Editorial — Proposed council pay increase is outrageous

To boost pay as much as 14 per cent after last year's pay increase backlash shows a complete insensitivity to taxpayers.

Langley Township council will likely get another raise in January — 13 months after enraged citizens protested a 12 per cent raise given to the mayor and 19 per cent for councillors, which took effect last December.

The latest boost is the result of a report by a council-appointed task force, empowered to look into how council should set its wage rates. Outrage over raises that bore little resemblance to what most people receive has been replaced by justification as to why council members need even more.

The one good thing which the task force did point out in its report was that the old system, where council wages here were set by comparing them to those paid to other councils, was inappropriate.

As the report states: “This type of comparison resulted in inappropriate benchmarking of remuneration, as like-sized jurisdictions were all using the same and each other as comparators.”

Precisely. It was a vicious circle. One council would grant itself a raise, and then others would follow suit, claiming “they had to keep up.”

The task force did a good job of pinpointing the problem, but it had great difficulty coming up with a sensible solution. It agreed unanimously that council members are not overpaid, and then decided that the salaries of the mayor and council need to be based on the salaries of federal MPs, MLAs, provincial cabinet ministers, judges, high school principals and the head of the Langley RCMP detachment. Why were these positions chosen?

There is no comparison between the work done by a judge, principal or police chief, and that of a councillor. The only similarity is that all are paid for by taxpayers.

At a time when council should be showing restraint, to show respect for taxpayers and set an example for unionized staff who are in the midst of negotiating a new contract, the majority of Langley Township council seems poised to vote themselves a total compensation increase of from 12 to 14 per cent in January (including a new travel allowance).

This is outrageous, and if it passes, shows a deeply-ingrained sense of entitlement.

Get local stories you won't find anywhere else right to your inbox.
Sign up here

Just Posted

Langley quilters save fundraising raffle after quilt show plans unravel

COVID-19 forced the cancellation of May’s quilt show which was more than a year in the planning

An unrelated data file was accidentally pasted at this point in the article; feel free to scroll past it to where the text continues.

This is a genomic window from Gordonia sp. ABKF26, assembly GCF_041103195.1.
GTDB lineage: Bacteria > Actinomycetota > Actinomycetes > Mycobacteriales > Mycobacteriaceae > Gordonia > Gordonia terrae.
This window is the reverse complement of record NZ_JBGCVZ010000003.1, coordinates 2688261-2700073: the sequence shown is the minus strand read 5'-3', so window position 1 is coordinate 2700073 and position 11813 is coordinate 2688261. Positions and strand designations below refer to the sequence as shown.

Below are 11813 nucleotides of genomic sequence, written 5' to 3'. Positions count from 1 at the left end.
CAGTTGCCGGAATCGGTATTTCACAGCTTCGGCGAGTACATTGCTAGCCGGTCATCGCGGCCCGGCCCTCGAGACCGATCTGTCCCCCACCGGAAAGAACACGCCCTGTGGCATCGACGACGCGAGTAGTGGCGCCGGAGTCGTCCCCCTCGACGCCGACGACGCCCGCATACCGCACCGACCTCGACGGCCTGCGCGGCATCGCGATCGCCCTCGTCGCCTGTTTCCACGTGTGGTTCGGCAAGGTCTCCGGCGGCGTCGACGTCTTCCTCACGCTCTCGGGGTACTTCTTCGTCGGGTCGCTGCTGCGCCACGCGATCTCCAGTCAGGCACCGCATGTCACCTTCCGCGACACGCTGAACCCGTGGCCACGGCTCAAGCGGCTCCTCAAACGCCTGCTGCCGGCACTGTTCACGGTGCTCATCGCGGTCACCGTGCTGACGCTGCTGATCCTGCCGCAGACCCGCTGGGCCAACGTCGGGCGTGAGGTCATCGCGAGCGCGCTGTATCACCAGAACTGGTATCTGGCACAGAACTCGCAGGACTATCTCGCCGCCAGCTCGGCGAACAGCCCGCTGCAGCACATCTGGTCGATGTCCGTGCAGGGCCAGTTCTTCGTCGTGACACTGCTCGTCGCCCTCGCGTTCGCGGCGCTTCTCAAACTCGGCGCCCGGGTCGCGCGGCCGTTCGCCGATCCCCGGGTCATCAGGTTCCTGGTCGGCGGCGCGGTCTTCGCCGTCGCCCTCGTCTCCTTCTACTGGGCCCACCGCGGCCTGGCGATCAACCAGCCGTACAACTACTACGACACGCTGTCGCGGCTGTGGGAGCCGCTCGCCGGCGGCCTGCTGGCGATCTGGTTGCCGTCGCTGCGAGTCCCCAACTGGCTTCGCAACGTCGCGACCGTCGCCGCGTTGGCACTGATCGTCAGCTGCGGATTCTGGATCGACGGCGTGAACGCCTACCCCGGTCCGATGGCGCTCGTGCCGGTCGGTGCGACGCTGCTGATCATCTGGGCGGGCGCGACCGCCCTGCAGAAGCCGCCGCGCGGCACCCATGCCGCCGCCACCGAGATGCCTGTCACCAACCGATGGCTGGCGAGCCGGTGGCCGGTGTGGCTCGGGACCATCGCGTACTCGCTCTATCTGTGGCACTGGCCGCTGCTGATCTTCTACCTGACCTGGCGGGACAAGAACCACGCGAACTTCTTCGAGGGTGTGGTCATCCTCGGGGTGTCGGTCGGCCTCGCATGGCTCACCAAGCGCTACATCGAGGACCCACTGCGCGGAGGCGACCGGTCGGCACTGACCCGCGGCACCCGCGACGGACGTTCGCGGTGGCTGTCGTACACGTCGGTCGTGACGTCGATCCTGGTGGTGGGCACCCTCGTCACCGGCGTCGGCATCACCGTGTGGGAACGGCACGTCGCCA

Langley kids bust out the paints and crayons to bring cheer to seniors

Campaign resulted in more than 600 letters and art created to let seniors know they are not alone

COVID-19 case confirmed at Highstreet Walmart in Abbotsford

Fraser Health sends out letter to those who might have had contact with individual

No need to get out of your car at food truck festival in Abbotsford and Langley

Annual event takes drive-thru approach during COVID-19 pandemic

Tla-o-qui-aht First Nation woman, 26, fatally shot by police in Edmundston, N.B.

Police were conducting a well-being check at the time of the incident

March dental conference key to many of B.C.’s COVID-19 cases

Early infections from China, Iran were quickly contained

Facing changes together: Your community, your journalists

Thanks for helping the Aldergrove Star to continue its mission to provide trusted local news

VIDEO: Pitt Meadows dentist gets grand welcome home after two-month COVID-19 battle

Michael Chow was given a surprise send off by hospital staff and ‘welcome home’ from neighbours

MAP: Dr. Henry reveals which B.C. regions have seen most COVID-19 cases

B.C. health officials release a first look at how the novel coronavirus has reached all corners of the province

Tla-o-qui-aht First Nation woman, 26, fatally shot by police in Edmundston, N.B.

Police were conducting a well-being check at the time of the incident

Stray dog with duct tape around muzzle spotted in Abbotsford

Pooch has been spotted over two days, but has escaped capture so far

Seniors to receive up to $500 in promised COVID-19 emergency aid in early July

The Liberal government first promised the extra help in mid-May, but had to create a new system to deliver the aid

VIDEO: Revelstoke bear wanders into Animal House pet store

Staff got ready to chase it out with a broom

New study is first full list of species that only exist in Canada

Almost 40 per cent of them are critically imperilled or imperilled and eight are already extinct

Most Read